Tag Archives: death

Trust – ‘Cause God Don’t Make No Junk!!

Image result for god makes no junkYears ago, I had a form of this poster in my office. I wanted people to know, that regardless of society’s judgement, or yours or mine,  that all human beings are valuable because God made us. No one is junk to be thrown away in the trash.

Today, as 2018 slips away, and I pray for family members who are walking the home stretch of their journey with cancer, these words carry an additional meaning. They bring the assurance of a new life beyond death. Faith in a loving God tells us that death is not the end, not the relegation of our beings to the trash heap.

My faith tells me that death is a transition into something new. Some faith traditions speak of reincarnation – an opportunity to return to this life as someone else – animal or human depending on how we have lived this time.

My christian tradition speaks of death bringing a new form of life with God where there are no more tears, sickness, hunger, thirst.

“I have told you these things, so that in me you may have peace. In this world you will have trouble. But take heart! I have overcome the world.” (John 16:33 NIV)

Although none of knows exactly what is ahead, today this poster reminds me that we will never become trash. There will be a new life. I think about this next life as a new adventure filled with forgiveness, understanding, and joy. We are God’s precious children, conceived in God’s love, carrying a spark of God’s love within us. The future, like the new year brings mystery, for sure. We can step out in trust, knowing God is with us, creating us and God doesn’t make junk!

” For now we see only a reflection as in a mirror; then we shall see face to face. Now I know in part; then I shall know fully, even as I am fully known.  And now these three remain: faith, hope and love. But the greatest of these is love.” (1 Corinthians 13:12-13 NIV)

Just Your Presence Can Be A Blessing!

Just Your Presence Can be a Blessing!

by Janet Stobie

“What can I do to help?” Is a familiar question to many of us. Whether it’s a death in the family, or a flood, whatever the need, we want to help. Often we don’t think we have the right words, but we still want to do something, to make it better.

When my wonderful biological mother died I was far, far away and feeling very lost. I had had only twelve years to love her, and I wanted longer. Since I’d found her, I had travelled to Tucson, Arizona every year to visit her. Those were very precious visits. I wished I had gone more often and stayed longer. We hadn’t shared enough of either of our stories. I believed that my friends and family wouldn’t understand because they all knew I loved my adoptive mother totally while she was alive. I wasn’t sure if I should even tell others that I was sad.

Carved forever in my heart is my daughter’s response to the news of the death of this other Grandma she barely knew. “Oh Mom,” my Connie said, “It must be so hard for you to be here and not there. I’m coming over for the day. I’ll just get the children off to school and then I’ll be there with you.”

Connie took a day off work, came and sat with me. She held me while I cried. She listened. Her presence brought such comfort and peace. I needed her and she was here.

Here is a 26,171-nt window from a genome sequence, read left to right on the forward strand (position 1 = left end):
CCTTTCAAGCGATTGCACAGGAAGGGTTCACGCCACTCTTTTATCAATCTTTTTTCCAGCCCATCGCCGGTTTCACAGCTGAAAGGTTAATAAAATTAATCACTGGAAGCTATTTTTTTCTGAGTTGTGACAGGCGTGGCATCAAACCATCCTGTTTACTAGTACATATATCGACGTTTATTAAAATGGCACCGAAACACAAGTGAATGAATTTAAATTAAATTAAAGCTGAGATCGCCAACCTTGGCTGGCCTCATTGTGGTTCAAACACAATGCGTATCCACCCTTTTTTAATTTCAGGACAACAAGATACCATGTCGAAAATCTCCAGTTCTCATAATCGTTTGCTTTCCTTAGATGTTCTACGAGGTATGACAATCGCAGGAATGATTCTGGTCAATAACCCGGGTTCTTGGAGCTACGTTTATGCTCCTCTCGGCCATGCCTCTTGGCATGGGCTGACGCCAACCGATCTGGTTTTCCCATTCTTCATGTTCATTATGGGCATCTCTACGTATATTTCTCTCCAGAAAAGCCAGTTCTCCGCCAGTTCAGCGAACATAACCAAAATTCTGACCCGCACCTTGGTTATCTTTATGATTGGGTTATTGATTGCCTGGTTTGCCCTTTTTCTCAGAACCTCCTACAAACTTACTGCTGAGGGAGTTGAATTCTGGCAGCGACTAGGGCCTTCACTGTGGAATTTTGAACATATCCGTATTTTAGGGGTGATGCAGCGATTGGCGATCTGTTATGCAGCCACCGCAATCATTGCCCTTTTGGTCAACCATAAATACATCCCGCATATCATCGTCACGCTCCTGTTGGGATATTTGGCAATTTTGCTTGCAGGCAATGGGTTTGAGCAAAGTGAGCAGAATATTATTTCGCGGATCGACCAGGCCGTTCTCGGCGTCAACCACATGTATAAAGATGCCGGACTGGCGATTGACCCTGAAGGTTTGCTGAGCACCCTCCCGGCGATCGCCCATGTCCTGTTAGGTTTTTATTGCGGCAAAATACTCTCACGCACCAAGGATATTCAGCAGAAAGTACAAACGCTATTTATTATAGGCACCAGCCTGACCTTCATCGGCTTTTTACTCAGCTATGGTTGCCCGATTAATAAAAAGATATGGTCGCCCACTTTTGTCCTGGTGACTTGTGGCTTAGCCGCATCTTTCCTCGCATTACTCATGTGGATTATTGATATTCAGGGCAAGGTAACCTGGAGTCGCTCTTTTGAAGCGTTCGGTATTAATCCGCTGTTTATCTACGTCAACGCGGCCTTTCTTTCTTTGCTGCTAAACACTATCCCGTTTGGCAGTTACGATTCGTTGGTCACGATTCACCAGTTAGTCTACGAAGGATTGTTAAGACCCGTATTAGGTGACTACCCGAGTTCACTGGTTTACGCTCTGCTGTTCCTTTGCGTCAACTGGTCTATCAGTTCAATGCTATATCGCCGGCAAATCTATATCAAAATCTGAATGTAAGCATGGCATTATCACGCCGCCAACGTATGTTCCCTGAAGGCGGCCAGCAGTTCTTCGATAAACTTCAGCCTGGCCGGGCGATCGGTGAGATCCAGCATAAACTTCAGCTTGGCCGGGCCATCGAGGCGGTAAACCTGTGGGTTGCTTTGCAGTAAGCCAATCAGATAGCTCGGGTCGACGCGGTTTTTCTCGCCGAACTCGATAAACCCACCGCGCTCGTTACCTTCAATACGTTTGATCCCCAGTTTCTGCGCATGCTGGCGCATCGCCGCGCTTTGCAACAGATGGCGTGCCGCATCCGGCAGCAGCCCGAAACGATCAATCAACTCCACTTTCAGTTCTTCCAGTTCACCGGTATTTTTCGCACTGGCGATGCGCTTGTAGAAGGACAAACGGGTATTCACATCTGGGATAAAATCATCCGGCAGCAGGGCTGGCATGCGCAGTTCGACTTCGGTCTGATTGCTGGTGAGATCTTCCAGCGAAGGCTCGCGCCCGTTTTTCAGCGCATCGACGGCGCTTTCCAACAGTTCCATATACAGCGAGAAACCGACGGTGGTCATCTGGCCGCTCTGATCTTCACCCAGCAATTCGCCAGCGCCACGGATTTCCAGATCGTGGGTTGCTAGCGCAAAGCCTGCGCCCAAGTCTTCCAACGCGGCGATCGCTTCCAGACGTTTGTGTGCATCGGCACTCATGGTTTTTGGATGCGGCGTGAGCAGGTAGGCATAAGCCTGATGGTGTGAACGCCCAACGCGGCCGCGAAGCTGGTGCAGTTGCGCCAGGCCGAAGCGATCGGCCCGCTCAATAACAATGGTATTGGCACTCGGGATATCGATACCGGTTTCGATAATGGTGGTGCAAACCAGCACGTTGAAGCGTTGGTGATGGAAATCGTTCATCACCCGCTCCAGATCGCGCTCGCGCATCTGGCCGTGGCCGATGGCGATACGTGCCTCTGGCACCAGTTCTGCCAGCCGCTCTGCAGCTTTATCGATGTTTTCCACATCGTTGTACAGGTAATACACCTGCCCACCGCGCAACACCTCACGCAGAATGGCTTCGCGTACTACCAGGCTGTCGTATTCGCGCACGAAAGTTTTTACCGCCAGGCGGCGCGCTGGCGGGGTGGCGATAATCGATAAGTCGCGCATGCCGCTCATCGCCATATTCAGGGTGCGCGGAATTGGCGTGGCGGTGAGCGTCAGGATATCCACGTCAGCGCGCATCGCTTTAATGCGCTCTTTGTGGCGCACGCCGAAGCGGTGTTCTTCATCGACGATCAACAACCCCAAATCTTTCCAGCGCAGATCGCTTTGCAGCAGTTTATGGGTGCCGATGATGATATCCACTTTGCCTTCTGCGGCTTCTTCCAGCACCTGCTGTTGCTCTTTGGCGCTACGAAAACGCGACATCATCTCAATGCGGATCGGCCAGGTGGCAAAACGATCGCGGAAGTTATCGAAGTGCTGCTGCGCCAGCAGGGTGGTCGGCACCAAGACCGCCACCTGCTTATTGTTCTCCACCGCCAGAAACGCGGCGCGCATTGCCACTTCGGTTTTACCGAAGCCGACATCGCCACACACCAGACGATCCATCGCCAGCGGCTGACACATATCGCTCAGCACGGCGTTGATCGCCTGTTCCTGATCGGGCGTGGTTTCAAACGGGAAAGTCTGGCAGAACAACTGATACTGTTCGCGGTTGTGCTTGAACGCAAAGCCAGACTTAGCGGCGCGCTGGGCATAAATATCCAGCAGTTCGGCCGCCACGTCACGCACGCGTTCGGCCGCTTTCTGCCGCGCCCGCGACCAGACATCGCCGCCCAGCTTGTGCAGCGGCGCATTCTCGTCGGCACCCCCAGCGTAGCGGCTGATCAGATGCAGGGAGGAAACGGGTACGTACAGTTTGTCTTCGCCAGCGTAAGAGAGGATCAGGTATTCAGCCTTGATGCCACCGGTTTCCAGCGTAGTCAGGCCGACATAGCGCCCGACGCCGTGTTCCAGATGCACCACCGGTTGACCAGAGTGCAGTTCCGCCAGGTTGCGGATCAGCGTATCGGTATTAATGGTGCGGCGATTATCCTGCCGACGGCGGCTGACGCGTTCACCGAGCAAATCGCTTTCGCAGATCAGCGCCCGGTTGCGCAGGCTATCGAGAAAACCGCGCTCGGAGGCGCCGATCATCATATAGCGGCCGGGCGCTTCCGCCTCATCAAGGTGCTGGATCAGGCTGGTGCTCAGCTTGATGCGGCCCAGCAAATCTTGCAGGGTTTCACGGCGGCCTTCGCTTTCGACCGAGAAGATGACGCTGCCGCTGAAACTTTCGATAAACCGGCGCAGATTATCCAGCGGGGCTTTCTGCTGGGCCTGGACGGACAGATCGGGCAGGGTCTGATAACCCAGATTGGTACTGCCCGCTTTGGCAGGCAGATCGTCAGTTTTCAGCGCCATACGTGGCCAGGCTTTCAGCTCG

Today I remind all of you that your presence is the most precious gift you can give. Of course, there are things you can do – send flowers, bring food, help with the arrangements and …   But most important of all is the blessing of your presence.

Jesus reassured his followers with: “And remember I am with you always till the end of the age.” (Matthew 28: 20)

Today is Good Friday. Why?

Christians call today Good Friday. Why?

By Janet Stobie

"Good Friday"
“Good Friday”

Every year I struggle anew with our Christian interpretation of the Biblical story of Easter. Through research and biblical study of the “Old Testament”, the Hebrew Bible, I have learned that people in Jesus’ time believed that pleasing God required the sacrifice of animals. Jesus focused his teaching on a loving God. Therefore, his followers interpreted Jesus’ crucifixion as the one supreme sacrifice, the one perfect sacrifice. Never again would sacrifice be required to appease God.

I cannot understand our loving God as requiring the crucifixion of Jesus in order to love us. In James Taylor’s book, “Last Chance”, he speaks of the last week of Jesus’ life as Jesus’ intentional act of love for humanity. Our Christian story tells us that during his last meal Jesus broke bread and washed the feet of his friends, even Judas, the one who would betray him. Even as he writhed on the cross, Jesus offered forgiveness to a thief and prayed for forgiveness for his torturers.

For me, God in Jesus, showed us that the worst we could do, torture and kill God as a human being, would not destroy God’s love for us. For me, today is “Good Friday” because God loved all of creation, every living thing, every human being, so much that God allowed us to do our absolute worst and still God loves us. Yes, God weeps. Yes, God writhes with pain when we sin, when we destroy the earth, when we destroy one another but God’s love is not defeated. Even before we admit our atrocities, even before we say we’re sorry, God has already died for us.

I believe that God can bring goodness out of anything. Every time as humans we destroy another human being, whether physically, emotionally or socially, we commit the atrocity of the crucifixion of Jesus. Still God works to bring new life for us.

This morning’s reading in my Lenten Study book “Rising with the Morning Star”, reminded me of a scientific fact. Six billion years ago, the ocean began with volcanic explosions. From the violence and destruction of volcanic eruptions, God created the ocean, earth’s fundamental source of life. Of course, today is Good Friday, God’s Friday, the source of new life.